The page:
New study converts iPS cells at record pace to help victims of Parkinson’s disease

iPS Cells for Parkinsons

While stem cell treatment is nothing new, a revolutionary study published in Stem Cell Reports has revealed how to iPS cells from people with Parkinson’s disease. This will, according to the study’s researchers, help scientists develop a cure more quickly.

“iPS cells are created when scientists introduce genes to an adult cell.”

Researchers, led by Nobutaka Hattori and Hideyuki Okano, stated they found a way to study a larger number of patients by using iPS cells derived from their blood. iPS cells, or induced pluripotent stem cells, are cells that  have been created when scientists introduce genes to an adult cell, such as a skin cell. These genes then reprogram the cell and transform it into one that looks and acts like an embryonic cell. In short, it’s a duplicate. In most other cases, embryonic stem cells must be derived from human embryos, which is a controversial subject.

“This method will allow us to use iPS cells derived from several thousand Parkinson’s disease patients treated at Juntendo University in order to study the disease mechanism,” Juntendo and Keio universities said in a joint statement. “We aim to create a ‘Parkinson’s Disease iPS Cell Bank’ at a scale never seen anywhere else in the world.”

In the report, the researchers explained why it was important to build a “Parkinson’s Disease iPS Cell Bank,” saying that, because every patient is different, the only way to better treat the condition is by studying multiple patients.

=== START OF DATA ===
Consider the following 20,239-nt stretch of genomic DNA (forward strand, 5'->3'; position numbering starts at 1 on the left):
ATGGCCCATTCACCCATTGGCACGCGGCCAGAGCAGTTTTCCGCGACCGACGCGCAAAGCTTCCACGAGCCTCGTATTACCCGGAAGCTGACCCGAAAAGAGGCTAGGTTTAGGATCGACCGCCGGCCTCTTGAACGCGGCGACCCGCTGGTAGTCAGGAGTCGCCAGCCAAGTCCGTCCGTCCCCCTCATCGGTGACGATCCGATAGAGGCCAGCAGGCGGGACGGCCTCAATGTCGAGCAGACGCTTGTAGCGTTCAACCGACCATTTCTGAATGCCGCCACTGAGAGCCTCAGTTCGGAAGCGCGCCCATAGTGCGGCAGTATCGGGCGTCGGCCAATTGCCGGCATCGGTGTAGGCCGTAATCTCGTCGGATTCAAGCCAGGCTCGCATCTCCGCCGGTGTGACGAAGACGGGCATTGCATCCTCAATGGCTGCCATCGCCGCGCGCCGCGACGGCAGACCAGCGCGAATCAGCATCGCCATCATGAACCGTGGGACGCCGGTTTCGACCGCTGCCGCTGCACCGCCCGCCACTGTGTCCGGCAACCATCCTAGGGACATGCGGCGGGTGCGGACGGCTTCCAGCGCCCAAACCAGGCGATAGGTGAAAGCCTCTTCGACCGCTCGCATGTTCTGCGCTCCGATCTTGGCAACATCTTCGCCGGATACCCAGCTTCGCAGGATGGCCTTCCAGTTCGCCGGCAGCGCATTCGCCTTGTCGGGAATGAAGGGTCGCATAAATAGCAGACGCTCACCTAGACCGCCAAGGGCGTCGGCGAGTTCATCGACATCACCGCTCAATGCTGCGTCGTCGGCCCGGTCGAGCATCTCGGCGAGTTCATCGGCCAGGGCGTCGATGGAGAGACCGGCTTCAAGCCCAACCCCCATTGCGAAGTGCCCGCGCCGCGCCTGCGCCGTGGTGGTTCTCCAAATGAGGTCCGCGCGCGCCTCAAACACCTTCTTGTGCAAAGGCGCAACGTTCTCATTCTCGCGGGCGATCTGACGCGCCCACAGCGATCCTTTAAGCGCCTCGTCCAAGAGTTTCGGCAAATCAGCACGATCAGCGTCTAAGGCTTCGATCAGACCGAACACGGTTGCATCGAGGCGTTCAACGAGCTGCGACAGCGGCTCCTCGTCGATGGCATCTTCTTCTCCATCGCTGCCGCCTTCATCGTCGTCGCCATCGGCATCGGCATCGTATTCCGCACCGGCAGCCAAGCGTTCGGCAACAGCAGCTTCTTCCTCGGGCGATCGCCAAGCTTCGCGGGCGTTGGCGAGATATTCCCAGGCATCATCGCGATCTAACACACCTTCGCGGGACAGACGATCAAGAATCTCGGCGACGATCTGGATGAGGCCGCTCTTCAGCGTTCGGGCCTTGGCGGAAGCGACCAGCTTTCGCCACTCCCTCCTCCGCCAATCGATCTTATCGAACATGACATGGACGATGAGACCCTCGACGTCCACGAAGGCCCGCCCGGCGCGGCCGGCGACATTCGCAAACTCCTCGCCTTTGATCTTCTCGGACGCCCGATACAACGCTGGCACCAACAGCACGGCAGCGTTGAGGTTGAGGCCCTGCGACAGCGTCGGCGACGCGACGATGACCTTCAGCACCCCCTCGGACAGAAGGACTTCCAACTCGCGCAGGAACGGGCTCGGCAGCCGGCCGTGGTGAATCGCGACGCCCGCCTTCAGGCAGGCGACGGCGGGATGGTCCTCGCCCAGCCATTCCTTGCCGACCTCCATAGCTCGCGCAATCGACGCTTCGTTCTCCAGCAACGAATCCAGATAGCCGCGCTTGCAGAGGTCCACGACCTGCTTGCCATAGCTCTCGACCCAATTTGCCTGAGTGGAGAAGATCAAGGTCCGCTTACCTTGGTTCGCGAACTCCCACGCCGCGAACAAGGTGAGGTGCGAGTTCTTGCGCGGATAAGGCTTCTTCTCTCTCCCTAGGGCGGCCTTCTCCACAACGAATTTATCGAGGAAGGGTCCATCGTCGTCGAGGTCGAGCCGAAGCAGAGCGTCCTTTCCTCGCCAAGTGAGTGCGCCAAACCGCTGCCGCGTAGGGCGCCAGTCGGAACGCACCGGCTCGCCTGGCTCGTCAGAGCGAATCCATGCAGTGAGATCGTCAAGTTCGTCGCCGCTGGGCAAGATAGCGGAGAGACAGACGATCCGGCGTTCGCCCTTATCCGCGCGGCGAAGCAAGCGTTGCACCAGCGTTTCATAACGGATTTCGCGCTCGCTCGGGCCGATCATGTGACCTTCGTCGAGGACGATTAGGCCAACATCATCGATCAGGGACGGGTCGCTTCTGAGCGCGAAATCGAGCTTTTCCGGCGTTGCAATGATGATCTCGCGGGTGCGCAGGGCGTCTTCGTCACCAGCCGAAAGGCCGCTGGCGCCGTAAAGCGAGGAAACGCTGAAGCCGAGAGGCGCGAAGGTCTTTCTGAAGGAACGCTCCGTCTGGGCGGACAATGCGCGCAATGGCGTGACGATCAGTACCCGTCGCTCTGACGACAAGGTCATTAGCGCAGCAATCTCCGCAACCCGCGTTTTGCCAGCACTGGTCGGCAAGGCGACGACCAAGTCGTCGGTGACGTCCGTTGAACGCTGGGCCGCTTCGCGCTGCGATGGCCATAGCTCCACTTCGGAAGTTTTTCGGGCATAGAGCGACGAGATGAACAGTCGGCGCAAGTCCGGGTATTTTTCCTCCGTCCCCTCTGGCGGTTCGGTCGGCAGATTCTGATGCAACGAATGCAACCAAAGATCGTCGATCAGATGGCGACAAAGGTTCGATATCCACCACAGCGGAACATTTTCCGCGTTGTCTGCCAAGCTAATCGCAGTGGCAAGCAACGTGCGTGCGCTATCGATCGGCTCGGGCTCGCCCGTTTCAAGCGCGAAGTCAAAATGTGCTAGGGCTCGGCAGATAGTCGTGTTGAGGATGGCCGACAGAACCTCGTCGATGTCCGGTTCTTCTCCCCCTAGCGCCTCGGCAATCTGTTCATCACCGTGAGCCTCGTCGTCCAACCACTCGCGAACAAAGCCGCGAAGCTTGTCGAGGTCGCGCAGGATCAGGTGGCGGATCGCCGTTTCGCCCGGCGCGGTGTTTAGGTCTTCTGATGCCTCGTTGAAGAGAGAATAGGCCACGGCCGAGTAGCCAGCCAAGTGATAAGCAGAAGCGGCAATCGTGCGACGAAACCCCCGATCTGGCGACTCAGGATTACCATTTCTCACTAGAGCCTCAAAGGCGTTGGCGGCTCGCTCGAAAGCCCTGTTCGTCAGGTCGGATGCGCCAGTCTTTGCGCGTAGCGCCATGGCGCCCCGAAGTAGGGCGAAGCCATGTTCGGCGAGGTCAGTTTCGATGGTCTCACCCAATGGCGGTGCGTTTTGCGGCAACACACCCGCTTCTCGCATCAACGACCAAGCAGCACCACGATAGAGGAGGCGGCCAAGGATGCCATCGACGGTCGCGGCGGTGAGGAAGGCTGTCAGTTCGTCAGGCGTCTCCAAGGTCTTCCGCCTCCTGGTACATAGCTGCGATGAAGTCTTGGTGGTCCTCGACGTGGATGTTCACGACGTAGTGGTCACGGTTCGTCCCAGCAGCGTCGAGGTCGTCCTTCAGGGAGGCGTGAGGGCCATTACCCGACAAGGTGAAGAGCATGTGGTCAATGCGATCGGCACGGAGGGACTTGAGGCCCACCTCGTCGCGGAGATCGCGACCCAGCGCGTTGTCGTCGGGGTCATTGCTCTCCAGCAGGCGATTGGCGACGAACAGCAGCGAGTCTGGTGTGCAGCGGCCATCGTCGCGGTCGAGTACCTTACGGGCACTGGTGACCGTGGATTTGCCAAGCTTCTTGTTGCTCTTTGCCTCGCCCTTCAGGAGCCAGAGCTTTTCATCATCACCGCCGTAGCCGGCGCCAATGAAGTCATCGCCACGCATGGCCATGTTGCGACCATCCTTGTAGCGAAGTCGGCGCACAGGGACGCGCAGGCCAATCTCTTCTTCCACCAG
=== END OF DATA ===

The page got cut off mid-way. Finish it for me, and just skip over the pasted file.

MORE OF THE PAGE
“Most patients with neurological disorders, such as Parkinson’s disease, do not have a genetic background associated with the onset of the disease,” the researchers noted. “Recent whole-exome sequencing studies revealed that such sporadic diseases are related to many rare variants. To elucidate the etiologies of these diseases, it is important to establish hiPSCs from a sufficient number of patients and to characterize multiple clones such that statistical analysis can be performed.”

The main difference between Hattori and Okano’s study of iPS cells and others is they found a way to convert blood cells rather than skin cells, which is the traditional method. The difficult part was trying to convert the blood cells into neural stem cells. They accomplished this, in part, by transforming the cells in low-oxygen conditions. While in this type of environment, the iPS cells will convert to neurons in one to two weeks, compared with traditional methods, which can take upwards of 50 days.

According to the Parkinson’s Disease Foundation, nearly 60,000 Americans are diagnosed with Parkinson’s each year. Around 1 million Americans currently have  the disease, and around seven to 10 million people worldwide have it. These numbers, of course, don’t account for those cases that haven’t been detected.